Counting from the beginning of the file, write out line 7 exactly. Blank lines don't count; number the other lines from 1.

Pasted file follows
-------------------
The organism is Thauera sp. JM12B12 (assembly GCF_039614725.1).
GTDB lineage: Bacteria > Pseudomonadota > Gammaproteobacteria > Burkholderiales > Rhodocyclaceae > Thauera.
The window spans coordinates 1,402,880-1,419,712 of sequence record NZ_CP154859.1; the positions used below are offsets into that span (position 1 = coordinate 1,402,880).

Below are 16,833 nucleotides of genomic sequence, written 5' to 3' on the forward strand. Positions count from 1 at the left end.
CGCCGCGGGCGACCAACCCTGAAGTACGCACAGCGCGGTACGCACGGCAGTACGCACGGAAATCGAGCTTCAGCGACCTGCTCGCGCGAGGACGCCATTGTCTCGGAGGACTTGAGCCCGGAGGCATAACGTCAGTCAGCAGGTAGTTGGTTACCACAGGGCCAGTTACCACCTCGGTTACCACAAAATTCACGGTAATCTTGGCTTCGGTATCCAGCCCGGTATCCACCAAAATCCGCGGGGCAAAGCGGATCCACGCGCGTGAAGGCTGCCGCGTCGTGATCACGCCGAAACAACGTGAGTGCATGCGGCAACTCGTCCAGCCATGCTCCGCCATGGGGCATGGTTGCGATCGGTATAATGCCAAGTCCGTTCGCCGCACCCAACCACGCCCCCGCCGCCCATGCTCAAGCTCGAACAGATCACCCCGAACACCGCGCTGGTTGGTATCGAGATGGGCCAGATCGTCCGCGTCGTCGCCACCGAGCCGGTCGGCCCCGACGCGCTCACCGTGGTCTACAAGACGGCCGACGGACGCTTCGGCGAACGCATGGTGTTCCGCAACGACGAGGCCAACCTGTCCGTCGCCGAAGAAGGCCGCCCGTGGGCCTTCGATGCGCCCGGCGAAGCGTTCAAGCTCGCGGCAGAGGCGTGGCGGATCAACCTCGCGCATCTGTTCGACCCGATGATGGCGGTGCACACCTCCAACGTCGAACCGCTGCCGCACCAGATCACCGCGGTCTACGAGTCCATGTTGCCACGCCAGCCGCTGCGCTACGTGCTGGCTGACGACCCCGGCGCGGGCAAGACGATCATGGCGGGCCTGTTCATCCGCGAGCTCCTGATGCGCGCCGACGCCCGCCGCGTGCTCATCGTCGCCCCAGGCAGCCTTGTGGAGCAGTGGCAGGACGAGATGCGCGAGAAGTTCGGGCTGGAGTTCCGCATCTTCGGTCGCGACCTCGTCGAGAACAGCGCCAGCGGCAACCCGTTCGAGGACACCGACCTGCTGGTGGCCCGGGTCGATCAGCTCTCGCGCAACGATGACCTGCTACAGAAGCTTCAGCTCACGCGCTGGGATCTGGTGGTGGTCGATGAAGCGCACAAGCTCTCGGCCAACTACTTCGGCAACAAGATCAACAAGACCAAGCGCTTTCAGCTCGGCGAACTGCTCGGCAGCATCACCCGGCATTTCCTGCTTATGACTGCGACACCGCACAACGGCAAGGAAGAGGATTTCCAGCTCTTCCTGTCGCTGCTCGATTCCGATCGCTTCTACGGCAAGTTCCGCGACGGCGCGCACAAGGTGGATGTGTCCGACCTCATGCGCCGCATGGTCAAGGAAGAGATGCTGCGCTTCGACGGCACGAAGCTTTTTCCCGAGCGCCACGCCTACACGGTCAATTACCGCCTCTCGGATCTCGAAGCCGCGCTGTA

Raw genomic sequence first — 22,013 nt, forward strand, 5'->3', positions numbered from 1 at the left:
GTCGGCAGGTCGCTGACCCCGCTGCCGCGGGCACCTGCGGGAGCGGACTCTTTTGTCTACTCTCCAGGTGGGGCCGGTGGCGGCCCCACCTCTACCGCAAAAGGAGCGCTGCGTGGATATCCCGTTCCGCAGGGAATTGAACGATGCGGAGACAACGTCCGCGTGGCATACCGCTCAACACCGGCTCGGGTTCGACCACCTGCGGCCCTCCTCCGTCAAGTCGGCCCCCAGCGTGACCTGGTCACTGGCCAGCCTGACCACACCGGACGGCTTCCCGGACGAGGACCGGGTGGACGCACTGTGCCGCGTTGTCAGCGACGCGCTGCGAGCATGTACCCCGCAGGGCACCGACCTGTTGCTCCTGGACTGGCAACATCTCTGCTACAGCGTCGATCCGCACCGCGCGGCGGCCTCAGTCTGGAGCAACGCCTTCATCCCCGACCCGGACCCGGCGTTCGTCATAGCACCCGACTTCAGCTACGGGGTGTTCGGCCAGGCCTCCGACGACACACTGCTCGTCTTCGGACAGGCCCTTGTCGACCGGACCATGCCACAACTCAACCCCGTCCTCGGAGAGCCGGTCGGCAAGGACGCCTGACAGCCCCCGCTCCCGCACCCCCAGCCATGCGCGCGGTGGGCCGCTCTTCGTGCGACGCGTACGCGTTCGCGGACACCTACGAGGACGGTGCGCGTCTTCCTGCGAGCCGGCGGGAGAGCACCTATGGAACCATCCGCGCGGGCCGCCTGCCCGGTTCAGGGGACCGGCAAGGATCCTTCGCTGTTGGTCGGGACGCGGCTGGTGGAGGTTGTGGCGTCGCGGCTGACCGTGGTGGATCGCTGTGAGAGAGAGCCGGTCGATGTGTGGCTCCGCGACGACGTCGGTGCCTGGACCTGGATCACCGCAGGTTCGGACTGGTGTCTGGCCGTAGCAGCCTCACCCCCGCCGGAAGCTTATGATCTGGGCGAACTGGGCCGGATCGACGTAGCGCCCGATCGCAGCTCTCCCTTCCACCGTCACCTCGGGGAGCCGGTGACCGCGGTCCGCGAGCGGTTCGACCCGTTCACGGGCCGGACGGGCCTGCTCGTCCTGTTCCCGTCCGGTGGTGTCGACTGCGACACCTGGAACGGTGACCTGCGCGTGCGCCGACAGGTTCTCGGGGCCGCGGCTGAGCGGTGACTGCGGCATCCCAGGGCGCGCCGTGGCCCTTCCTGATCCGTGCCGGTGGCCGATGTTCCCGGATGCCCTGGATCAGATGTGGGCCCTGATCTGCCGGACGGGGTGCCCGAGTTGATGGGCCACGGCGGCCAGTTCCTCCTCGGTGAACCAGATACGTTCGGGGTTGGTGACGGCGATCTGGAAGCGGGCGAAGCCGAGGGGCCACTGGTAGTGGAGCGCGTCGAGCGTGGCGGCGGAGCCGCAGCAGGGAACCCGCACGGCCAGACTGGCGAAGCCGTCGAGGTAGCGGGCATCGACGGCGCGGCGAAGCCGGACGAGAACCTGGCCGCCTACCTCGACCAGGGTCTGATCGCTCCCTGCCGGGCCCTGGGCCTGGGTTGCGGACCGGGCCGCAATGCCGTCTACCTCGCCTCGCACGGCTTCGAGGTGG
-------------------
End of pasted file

GTCGGCAGGTCGCTGACCCCGCTGCCGCGGGCACCTGCGGGAGCGGACTCTTTTGTCTACTCTCCAGGTGGGGCCGGTGGCGGCCCCACCTCTACCGCAAAAGGAGCGCTGCGTGGATATCCCGTTCCGCAGGGAATTGAACGATGCGGAGACAACGTCCGCGTGGCATACCGCTCAACACCGGCTCGGGTTCGACCACCTGCGGCCCTCCTCCGTCAAGTCGGCCCCCAGCGTGACCTGGTCACTGGCCAGCCTGACCACACCGGACGGCTTCCCGGACGAGGACCGGGTGGACGCACTGTGCCGCGTTGTCAGCGACGCGCTGCGAGCATGTACCCCGCAGGGCACCGACCTGTTGCTCCTGGACTGGCAACATCTCTGCTACAGCGTCGATCCGCACCGCGCGGCGGCCTCAGTCTGGAGCAACGCCTTCATCCCCGACCCGGACCCGGCGTTCGTCATAGCACCCGACTTCAGCTACGGGGTGTTCGGCCAGGCCTCCGACGACACACTGCTCGTCTTCGGACAGGCCCTTGTCGACCGGACCATGCCACAACTCAACCCCGTCCTCGGAGAGCCGGTCGGCAAGGACGCCTGACAGCCCCCGCTCCCGCACCCCCAGCCATGCGCGCGGTGGGCCGCTCTTCGTGCGACGCGTACGCGTTCGCGGACACCTACGAGGACGGTGCGCGTCTTCCTGCGAGCCGGCGGGAGAGCACCTATGGAACCATCCGCGCGGGCCGCCTGCCCGGTTCAGGGGACCGGCAAGGATCCTTCGCTGTTGGTCGGGACGCGGCTGGTGGAGGTTGTGGCGTCGCGGCTGACCGTGGTGGATCGCTGTGAGAGAGAGCCGGTCGATGTGTGGCTCCGCGACGACGTCGGTGCCTGGACCTGGATCACCGCAGGTTCGGACTGGTGTCTGGCCGTAGCAGCCTCACCCCCGCCGGAAGCTTATGATCTGGGCGAACTGGGCCGGATCGACGTAGCGCCCGATCGCAGCTCTCCCTTCCACCGTCACCTCGGGGAGCCGGTGACCGCGGTCCGCGAGCGGTTCGACCCGTTCACGGGCCGGACGGGCCTGCTCGTCCTGTTCCCGTCCGGTGGTGTCGACTGCGACACCTGGAACGGTGACCTGCGCGTGCGCCGACAGGTTCTCGGGGCCGCGGCTGAGCGGTGACTGCGGCATCCCAGGGCGCGCCGTGGCCCTTCCTGATCCGTGCCGGTGGCCGATGTTCCCGGATGCCCTGGATCAGATGTGGGCCCTGATCTGCCGGACGGGGTGCCCGAGTTGATGGGCCACGGCGGCCAGTTCCTCCTCGGTGAACCAGATACGTTCGGGGTTGGTGACGGCGATCTGGAAGCGGGCGAAGCCGAGGGGCCACTGGTAGTGGAGCGCGTCGAGCGTGGCGGCGGAGCCGCAGCAGGGAACCCGCACGGCCAGACTGGCGAAGCCGTCGAGGTAGCGGGCATCGACGGCGCGGCGAAGCCGGACGAGAACCTGGCCGCCTACCTCGACCAGGGTCTGATCGCTCCCTGCCGGGCCCTGGGCCTGGGTTGCGGACCGGGCCGCAATGCCGTCTACCTCGCCTCGCACGGCTTCGAGGTGG